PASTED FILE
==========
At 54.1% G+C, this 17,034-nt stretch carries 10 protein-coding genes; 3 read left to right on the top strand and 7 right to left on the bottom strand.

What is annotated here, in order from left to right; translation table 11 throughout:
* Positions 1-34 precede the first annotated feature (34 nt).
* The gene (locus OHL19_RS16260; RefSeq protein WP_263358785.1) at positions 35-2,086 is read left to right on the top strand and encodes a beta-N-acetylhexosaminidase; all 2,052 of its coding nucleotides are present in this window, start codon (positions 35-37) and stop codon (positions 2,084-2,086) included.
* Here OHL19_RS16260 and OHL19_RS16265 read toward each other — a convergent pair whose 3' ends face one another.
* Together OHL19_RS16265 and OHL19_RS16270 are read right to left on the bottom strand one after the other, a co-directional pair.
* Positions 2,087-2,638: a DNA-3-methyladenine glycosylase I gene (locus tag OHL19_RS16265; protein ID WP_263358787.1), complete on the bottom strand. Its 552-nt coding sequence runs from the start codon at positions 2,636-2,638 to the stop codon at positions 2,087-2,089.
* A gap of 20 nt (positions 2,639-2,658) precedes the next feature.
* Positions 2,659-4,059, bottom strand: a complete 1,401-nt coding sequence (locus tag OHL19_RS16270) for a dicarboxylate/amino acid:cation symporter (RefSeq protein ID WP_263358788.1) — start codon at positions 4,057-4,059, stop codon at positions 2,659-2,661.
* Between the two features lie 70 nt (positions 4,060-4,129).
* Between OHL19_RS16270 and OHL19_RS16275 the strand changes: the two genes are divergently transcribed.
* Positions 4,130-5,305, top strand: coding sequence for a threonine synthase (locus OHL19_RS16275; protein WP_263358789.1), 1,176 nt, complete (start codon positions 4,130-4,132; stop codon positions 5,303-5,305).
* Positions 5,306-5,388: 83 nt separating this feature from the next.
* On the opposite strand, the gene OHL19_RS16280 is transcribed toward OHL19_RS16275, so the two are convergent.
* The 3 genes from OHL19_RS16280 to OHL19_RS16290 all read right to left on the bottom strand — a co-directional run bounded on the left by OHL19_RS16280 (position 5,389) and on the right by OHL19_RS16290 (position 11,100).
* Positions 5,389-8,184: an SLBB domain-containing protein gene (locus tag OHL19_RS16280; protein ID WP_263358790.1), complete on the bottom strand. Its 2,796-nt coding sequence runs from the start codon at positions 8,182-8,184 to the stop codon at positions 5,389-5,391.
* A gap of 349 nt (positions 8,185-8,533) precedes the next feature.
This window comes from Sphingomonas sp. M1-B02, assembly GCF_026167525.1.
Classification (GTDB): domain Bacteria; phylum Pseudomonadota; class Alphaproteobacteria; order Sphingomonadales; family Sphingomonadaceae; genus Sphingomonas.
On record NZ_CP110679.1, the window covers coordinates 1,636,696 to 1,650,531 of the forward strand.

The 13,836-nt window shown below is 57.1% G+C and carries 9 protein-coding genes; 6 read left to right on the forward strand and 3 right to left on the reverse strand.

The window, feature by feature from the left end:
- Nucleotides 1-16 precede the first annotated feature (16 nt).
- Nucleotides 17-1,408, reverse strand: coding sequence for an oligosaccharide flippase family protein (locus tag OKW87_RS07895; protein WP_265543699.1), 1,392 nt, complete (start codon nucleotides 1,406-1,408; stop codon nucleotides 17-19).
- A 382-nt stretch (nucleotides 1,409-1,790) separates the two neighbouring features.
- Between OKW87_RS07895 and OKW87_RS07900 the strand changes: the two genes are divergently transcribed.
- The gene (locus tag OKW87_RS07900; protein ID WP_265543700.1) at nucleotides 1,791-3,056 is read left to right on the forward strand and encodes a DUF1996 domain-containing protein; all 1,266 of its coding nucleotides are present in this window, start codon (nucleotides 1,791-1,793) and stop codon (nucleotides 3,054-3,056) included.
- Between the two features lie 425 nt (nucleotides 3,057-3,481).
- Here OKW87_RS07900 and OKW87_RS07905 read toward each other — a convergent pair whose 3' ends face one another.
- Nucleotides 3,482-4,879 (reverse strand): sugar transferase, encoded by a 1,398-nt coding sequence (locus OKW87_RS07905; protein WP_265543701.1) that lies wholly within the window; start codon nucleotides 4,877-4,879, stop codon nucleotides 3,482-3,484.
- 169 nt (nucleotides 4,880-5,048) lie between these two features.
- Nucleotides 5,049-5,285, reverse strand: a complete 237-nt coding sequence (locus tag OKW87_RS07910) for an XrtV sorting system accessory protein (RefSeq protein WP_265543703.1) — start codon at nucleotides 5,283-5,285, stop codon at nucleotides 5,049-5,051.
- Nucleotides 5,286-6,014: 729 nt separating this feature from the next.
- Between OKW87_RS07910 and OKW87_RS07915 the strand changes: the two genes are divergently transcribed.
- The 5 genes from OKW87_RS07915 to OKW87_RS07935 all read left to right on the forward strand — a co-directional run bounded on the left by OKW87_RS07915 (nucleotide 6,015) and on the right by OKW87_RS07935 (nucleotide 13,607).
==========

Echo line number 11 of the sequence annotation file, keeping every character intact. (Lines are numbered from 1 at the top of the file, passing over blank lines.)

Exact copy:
* Between OHL19_RS16270 and OHL19_RS16275 the strand changes: the two genes are divergently transcribed.